Zayn al-Dīn Qarāja Beg (Turkish: Zeyneddin Karaca Bey; c. 1279 – 11 December 1353) was a Turkoman chieftain who founded the Dulkadirid principality in southern Anatolia and northern Syria, ruling from 1337 to 1353. Before his ascendance, Qarāja competed with Ṭaraqlu, another local Turkoman warlord, over the administration of the northern frontier of the Mamluks. After gaining recognition from the Mamluk Sultan Al-Nasir Muhammad, he became the head of a client state on their Anatolian extremity. During his rule, Qarāja grew more ambitious and clashed with various Mamluk governors who were against his expanding influence. Qarāja took advantage of the political turmoil within the Mamluks and declared independence in 1348. However, this led to his imprisonment and subsequent execution in 1353.
|Beg of Dulkadir|
|Successor||Ghars al-Dīn Khalīl|
|Died||11 December 1353
Early life and backgroundEdit
During the thirteenth century, the region around Marash in southern Anatolia was ruled by the Armenian Kingdom of Cilicia. The region came under the dominion of the Mamluk Sultanate of Egypt in 1298. Qarāja was one of the Turkoman lords, or begs, dwelling there who were granted the right to administer part of the region by the Mamluks. Qarāja founded the Dulkadirid principality around the same time the Eretnids emerged in central and eastern Anatolia, which was a breakaway state from the Ilkhanids led by the Turco-Mongol officer Eretna.
Qarāja likely belonged to the Bayat tribe. He became the leader of the Bozok tribal confederation in northern Syria after his father died in 1310 or 1311. The first mention of him in sources is thought to be from 1317, when the Mamluk Sultan Al-Nasir Muhammad granted a Turkoman lord residing in Birga[a] the title emir.
Rise to powerEdit
Another local ruler, Ṭaraqlu Khalīl bin Tarafī, had earlier captured Elbistan from the Eretnids. In order to expand his authority over the region by pledging allegiance to the Mamluks, Ṭaraqlu sent a gift of 100 horses to the emir of Aleppo, Altunbogha, and visited the sultan in Cairo. As a response to this threat to his political presence, Qarāja sent his son Khalīl to lead an offensive against Ṭaraqlu. Elbistan was captured by the Dulkadirids in 1335 or 1337. Ṭaraqlu's ally, Altunbogha, threatened Qarāja and demanded that he come to Aleppo. Instead, Qarāja allied himself with Tankiz, the governor of Damascus and rival of Altunbogha. Meanwhile, Qarāja faced another threat; Tashgun, another local emir backed by Altunbogha, started raiding and harassing the Dulkadirids, though Tashgun was eventually caught with the intervention of Tankiz.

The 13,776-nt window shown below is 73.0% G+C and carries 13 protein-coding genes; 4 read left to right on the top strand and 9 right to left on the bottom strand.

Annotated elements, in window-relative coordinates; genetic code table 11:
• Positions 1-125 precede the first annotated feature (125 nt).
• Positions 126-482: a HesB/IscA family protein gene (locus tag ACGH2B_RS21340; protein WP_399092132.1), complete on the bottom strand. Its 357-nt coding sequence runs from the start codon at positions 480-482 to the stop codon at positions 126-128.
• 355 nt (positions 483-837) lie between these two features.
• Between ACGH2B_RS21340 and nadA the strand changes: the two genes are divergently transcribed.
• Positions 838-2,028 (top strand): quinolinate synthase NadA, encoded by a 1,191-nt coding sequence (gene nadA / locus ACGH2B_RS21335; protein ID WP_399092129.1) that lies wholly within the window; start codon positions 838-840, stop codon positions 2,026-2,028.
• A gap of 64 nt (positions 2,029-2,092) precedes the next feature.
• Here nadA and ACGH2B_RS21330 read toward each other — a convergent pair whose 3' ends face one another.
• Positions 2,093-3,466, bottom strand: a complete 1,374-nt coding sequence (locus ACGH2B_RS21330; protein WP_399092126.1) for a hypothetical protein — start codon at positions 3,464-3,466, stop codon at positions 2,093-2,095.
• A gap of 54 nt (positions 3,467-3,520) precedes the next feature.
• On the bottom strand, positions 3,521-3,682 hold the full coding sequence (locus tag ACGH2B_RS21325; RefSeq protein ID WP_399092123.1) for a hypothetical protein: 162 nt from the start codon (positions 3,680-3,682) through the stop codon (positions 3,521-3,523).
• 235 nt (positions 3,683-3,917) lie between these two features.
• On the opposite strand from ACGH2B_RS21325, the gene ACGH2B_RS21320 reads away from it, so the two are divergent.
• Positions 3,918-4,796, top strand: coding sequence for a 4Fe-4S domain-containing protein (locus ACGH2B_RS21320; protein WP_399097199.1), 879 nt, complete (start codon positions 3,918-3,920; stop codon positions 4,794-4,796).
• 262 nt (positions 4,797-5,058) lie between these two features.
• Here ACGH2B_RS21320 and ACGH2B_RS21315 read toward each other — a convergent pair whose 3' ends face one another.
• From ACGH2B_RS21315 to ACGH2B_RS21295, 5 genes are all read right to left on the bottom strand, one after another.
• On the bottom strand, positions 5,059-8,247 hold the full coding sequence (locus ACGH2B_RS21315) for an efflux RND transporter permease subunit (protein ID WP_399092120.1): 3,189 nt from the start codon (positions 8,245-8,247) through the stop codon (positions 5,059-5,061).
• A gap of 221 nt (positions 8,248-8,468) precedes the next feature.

The Sultan finally summoned the governors, Ṭaraqlu, and Qarāja. Tankiz defended Qarāja and recommended to the sultan that Qarāja would be better able to maintain Mamluk authority over the region, insisting that Ṭaraqlu possessed no more than a thousand horsemen. Al-Nasir Muhammad thus recognized Qarāja as the Emir of the Turkomans and the na'ib of the lands stretching from Marash to Elbistan in 1337. The next year, Qarāja also captured Harpoot, Darende, Gemerek, and Gürün from the Eretnids.
Downfall and executionEdit
Qarāja's ambition to become an independent ruler manifested after al-Nasir Muhammad's death in 1341 and the consequent unrest in Egypt. He tried to gain Eretna's trust in order to organize a joint campaign to take over Aleppo. Emir Tashtimur of Aleppo requested assistance from Egypt, but this proved to be futile as Cairo was facing internal power struggles. The prominent Mamluk emir Qawsun overthrew Al-Mansur Abu Bakr and installed Abu Bakr's seven-year-old brother Al-Ashraf Kujuk on the Mamluk throne. This led to Tashtimur's rebellion, who now found his situation reversed as he was pursued by the Mamluks and escaped to Eretna in the north with the protection of Qarāja. When An-Nasir Ahmad briefly came to power amidst the political vacuum and invited Tashtimur, who supported him, to Cairo for a new appointment, Qarāja escorted him there. But Tashtimur was instead jailed and executed for unknown reasons, while Qarāja swiftly returned north.
Qarāja's relations with the Mamluks further deteriorated in 1343, when the Dulkadir Turkomans robbed a caravan containing Eretna's gifts to the Mamluk emir Yalbugha, though Qarāja was able to get a pardon from the sultan. He led several incursions into the Armenian Kingdom of Cilicia, looting the region and occupying Androun and Kapan in 1345. In 1348, gaining confidence from his victories, he declared independence as Malik al-Qāhir. Qarāja further joined emir Baybugha's revolt against the Mamluk state and defeated Yalbugha. In response, Mamluk governors of Syria and rival Turkoman tribal leaders joined forces, supposedly raising 10 to 25 thousand troops. They ransacked Elbistan as well as the nearby villages, while Qarāja fled to Mount Düldül. Two of his sons, including his successor Ghars al-Dīn Khalīl Beg, tried to fend off the Mamluk forces but were defeated and captured.